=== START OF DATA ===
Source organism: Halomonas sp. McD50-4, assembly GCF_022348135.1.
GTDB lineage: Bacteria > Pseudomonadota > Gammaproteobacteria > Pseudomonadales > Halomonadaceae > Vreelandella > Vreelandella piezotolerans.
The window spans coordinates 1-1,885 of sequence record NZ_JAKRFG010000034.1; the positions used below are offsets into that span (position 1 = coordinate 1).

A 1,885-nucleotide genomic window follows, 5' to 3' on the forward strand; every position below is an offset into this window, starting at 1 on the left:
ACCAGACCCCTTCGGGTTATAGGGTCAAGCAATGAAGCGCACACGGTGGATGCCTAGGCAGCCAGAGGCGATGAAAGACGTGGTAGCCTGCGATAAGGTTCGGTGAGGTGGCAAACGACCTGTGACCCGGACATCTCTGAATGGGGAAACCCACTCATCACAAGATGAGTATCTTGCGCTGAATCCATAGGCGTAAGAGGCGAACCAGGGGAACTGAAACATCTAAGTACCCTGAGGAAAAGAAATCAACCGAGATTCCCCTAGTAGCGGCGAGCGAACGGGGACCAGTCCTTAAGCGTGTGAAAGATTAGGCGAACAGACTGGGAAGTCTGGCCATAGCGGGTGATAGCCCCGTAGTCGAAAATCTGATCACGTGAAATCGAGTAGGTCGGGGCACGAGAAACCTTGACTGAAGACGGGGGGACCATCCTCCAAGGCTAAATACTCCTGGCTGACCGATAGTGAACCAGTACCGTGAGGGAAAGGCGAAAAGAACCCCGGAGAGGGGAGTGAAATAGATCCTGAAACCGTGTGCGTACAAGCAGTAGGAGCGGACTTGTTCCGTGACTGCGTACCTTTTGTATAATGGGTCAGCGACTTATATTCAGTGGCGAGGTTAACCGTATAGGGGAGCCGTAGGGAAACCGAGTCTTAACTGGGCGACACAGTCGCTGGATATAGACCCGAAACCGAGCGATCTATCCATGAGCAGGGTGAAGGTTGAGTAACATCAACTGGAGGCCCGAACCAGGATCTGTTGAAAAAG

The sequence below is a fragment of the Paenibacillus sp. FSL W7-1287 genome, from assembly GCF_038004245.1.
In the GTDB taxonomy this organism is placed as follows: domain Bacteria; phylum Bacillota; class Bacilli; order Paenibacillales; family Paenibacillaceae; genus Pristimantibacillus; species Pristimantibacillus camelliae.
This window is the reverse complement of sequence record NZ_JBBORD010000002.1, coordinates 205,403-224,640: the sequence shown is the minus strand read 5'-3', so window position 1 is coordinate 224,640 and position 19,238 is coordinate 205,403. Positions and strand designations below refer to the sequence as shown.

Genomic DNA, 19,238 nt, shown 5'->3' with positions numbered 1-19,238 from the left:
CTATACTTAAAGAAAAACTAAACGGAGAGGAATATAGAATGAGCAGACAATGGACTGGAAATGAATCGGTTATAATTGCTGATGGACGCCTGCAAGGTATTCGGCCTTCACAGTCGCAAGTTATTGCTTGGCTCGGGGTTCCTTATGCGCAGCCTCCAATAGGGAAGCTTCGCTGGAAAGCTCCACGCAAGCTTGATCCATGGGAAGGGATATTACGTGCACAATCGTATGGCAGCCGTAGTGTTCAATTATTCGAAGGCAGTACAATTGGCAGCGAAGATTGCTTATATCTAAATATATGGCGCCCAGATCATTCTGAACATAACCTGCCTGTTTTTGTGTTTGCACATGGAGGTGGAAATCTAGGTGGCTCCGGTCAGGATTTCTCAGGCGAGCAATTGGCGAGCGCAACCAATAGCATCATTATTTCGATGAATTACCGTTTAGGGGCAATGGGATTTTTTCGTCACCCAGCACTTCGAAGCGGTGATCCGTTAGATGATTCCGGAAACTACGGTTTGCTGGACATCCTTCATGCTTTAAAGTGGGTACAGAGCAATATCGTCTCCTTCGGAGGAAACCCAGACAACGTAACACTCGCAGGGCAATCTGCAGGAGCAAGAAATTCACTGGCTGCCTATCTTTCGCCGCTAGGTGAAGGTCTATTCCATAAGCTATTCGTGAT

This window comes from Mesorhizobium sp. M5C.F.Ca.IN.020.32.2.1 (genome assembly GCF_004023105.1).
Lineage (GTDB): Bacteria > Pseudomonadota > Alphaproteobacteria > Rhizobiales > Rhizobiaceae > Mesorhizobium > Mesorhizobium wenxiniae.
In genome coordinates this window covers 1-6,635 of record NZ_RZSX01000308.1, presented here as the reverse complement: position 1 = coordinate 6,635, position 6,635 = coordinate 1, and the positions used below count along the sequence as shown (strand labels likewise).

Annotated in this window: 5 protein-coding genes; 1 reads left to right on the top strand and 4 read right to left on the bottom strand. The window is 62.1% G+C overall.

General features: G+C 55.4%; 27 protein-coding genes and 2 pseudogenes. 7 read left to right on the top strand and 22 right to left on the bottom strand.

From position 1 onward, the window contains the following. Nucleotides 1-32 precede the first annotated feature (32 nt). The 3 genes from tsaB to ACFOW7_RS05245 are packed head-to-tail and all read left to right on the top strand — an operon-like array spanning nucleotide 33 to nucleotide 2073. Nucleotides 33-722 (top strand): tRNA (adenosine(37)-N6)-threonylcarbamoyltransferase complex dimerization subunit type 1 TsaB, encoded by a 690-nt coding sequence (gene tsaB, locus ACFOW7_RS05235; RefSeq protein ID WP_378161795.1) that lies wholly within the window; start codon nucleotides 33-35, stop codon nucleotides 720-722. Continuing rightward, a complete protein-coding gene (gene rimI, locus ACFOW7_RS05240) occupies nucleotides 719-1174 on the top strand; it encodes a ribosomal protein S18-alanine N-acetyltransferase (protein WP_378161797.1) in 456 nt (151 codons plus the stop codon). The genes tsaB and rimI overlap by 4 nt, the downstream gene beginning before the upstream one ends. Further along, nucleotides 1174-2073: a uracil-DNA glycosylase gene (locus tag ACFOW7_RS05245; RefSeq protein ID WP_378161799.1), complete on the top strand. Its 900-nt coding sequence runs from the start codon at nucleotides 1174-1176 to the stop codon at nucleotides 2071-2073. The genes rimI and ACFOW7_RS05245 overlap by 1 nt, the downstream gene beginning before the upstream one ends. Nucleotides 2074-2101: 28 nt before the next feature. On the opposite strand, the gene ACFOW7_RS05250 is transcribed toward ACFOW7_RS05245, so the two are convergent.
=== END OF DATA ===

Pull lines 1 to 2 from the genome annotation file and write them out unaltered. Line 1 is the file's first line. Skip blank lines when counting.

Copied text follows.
Source organism: Halomonas sp. McD50-4, assembly GCF_022348135.1.
GTDB lineage: Bacteria > Pseudomonadota > Gammaproteobacteria > Pseudomonadales > Halomonadaceae > Vreelandella > Vreelandella piezotolerans.